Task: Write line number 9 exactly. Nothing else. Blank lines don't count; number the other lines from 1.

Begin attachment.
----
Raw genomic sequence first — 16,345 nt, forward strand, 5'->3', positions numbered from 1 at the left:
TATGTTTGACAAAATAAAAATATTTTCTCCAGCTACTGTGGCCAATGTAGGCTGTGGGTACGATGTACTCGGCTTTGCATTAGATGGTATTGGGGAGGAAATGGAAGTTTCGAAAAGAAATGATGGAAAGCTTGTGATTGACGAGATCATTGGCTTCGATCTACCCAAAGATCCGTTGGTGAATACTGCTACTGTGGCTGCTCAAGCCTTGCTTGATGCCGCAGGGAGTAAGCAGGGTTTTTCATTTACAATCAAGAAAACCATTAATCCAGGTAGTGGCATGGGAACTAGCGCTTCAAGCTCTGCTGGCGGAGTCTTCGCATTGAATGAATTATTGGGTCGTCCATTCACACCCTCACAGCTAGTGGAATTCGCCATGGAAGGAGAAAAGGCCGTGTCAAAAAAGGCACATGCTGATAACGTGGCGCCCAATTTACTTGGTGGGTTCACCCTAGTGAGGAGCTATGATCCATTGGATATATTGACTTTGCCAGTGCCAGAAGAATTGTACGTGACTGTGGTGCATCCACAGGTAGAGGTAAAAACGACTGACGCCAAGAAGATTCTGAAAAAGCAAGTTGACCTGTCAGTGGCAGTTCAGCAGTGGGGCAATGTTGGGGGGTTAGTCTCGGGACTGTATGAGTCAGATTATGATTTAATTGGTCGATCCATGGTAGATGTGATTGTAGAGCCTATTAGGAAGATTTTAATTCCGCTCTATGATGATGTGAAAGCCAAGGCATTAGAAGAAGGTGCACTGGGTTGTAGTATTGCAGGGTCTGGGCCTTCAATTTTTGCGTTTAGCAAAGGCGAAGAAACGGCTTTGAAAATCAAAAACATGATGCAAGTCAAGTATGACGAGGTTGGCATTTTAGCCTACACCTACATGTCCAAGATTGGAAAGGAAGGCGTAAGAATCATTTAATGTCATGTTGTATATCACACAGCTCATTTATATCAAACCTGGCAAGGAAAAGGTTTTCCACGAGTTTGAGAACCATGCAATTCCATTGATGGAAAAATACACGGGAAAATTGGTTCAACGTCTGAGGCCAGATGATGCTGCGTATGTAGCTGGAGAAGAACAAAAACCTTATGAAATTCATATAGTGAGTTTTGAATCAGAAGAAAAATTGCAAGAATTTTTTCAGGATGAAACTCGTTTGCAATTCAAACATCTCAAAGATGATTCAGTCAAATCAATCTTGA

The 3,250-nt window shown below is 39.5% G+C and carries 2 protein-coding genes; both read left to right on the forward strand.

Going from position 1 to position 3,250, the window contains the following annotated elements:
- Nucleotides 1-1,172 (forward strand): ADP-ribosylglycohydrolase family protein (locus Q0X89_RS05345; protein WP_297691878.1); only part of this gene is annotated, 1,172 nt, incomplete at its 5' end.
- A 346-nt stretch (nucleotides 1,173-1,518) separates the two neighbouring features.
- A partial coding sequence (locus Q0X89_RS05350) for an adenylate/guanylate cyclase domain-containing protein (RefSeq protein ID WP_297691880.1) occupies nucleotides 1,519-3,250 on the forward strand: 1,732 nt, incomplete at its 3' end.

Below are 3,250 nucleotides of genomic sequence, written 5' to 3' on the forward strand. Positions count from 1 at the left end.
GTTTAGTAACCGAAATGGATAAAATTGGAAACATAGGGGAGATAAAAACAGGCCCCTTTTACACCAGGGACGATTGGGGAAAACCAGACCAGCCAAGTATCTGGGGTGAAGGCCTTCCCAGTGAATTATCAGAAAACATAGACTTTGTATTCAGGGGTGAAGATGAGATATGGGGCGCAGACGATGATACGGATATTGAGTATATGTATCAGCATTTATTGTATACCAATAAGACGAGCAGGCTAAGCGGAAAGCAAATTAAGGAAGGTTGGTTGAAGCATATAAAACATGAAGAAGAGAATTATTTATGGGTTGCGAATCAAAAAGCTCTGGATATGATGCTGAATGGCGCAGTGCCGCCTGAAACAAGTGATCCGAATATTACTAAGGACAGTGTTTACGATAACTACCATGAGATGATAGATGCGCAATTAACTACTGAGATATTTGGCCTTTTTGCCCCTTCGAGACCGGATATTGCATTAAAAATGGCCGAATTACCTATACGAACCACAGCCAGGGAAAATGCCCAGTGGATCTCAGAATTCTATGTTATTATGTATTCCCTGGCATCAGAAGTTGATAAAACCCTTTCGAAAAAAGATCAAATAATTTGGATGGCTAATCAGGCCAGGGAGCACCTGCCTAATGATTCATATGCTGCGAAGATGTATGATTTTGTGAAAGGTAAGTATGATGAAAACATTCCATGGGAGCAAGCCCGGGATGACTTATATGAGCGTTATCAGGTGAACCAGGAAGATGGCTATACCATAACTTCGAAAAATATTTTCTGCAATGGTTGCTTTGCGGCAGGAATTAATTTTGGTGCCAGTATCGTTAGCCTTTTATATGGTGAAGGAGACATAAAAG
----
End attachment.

GTTTAGTAACCGAAATGGATAAAATTGGAAACATAGGGGAGATAAAAACAGGCCCCTTTTACACCAGGGACGATTGGGGAAAACCAGACCAGCCAAGTATCTGGGGTGAAGGCCTTCCCAGTGAATTATCAGAAAACATAGACTTTGTATTCAGGGGTGAAGATGAGATATGGGGCGCAGACGATGATACGGATATTGAGTATATGTATCAGCATTTATTGTATACCAATAAGACGAGCAGGCTAAGCGGAAAGCAAATTAAGGAAGGTTGGTTGAAGCATATAAAACATGAAGAAGAGAATTATTTATGGGTTGCGAATCAAAAAGCTCTGGATATGATGCTGAATGGCGCAGTGCCGCCTGAAACAAGTGATCCGAATATTACTAAGGACAGTGTTTACGATAACTACCATGAGATGATAGATGCGCAATTAACTACTGAGATATTTGGCCTTTTTGCCCCTTCGAGACCGGATATTGCATTAAAAATGGCCGAATTACCTATACGAACCACAGCCAGGGAAAATGCCCAGTGGATCTCAGAATTCTATGTTATTATGTATTCCCTGGCATCAGAAGTTGATAAAACCCTTTCGAAAAAAGATCAAATAATTTGGATGGCTAATCAGGCCAGGGAGCACCTGCCTAATGATTCATATGCTGCGAAGATGTATGATTTTGTGAAAGGTAAGTATGATGAAAACATTCCATGGGAGCAAGCCCGGGATGACTTATATGAGCGTTATCAGGTGAACCAGGAAGATGGCTATACCATAACTTCGAAAAATATTTTCTGCAATGGTTGCTTTGCGGCAGGAATTAATTTTGGTGCCAGTATCGTTAGCCTTTTATATGGTGAAGGAGACATAAAAG